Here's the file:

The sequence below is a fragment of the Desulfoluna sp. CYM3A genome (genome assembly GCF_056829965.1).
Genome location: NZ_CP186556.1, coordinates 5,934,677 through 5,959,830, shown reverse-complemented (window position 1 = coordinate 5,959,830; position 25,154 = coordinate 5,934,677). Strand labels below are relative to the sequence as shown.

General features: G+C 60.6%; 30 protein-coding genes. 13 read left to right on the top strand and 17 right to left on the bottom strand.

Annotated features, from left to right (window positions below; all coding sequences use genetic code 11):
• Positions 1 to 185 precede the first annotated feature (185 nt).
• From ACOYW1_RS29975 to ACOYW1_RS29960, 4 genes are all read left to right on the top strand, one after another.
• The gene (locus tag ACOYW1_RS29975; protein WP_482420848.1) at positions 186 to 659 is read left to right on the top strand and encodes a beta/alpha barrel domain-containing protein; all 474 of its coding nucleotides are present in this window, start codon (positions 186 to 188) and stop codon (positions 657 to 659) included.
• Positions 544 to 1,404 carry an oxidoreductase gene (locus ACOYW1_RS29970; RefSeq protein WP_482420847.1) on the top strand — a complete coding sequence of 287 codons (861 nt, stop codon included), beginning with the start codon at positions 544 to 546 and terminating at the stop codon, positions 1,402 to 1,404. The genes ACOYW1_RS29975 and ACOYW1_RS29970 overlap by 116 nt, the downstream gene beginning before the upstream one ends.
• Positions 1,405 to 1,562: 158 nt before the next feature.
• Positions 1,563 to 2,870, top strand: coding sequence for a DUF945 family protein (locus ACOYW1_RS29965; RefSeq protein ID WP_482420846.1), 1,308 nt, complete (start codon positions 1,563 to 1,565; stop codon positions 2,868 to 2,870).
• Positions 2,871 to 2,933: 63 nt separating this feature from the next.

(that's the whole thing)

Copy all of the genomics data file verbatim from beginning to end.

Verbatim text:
The sequence below is a fragment of the Desulfoluna sp. CYM3A genome (genome assembly GCF_056829965.1).
Genome location: NZ_CP186556.1, coordinates 5,934,677 through 5,959,830, shown reverse-complemented (window position 1 = coordinate 5,959,830; position 25,154 = coordinate 5,934,677). Strand labels below are relative to the sequence as shown.

General features: G+C 60.6%; 30 protein-coding genes. 13 read left to right on the top strand and 17 right to left on the bottom strand.

Annotated features, from left to right (window positions below; all coding sequences use genetic code 11):
• Positions 1 to 185 precede the first annotated feature (185 nt).
• From ACOYW1_RS29975 to ACOYW1_RS29960, 4 genes are all read left to right on the top strand, one after another.
• The gene (locus tag ACOYW1_RS29975; protein WP_482420848.1) at positions 186 to 659 is read left to right on the top strand and encodes a beta/alpha barrel domain-containing protein; all 474 of its coding nucleotides are present in this window, start codon (positions 186 to 188) and stop codon (positions 657 to 659) included.
• Positions 544 to 1,404 carry an oxidoreductase gene (locus ACOYW1_RS29970; RefSeq protein WP_482420847.1) on the top strand — a complete coding sequence of 287 codons (861 nt, stop codon included), beginning with the start codon at positions 544 to 546 and terminating at the stop codon, positions 1,402 to 1,404. The genes ACOYW1_RS29975 and ACOYW1_RS29970 overlap by 116 nt, the downstream gene beginning before the upstream one ends.
• Positions 1,405 to 1,562: 158 nt before the next feature.
• Positions 1,563 to 2,870, top strand: coding sequence for a DUF945 family protein (locus ACOYW1_RS29965; RefSeq protein ID WP_482420846.1), 1,308 nt, complete (start codon positions 1,563 to 1,565; stop codon positions 2,868 to 2,870).
• Positions 2,871 to 2,933: 63 nt separating this feature from the next.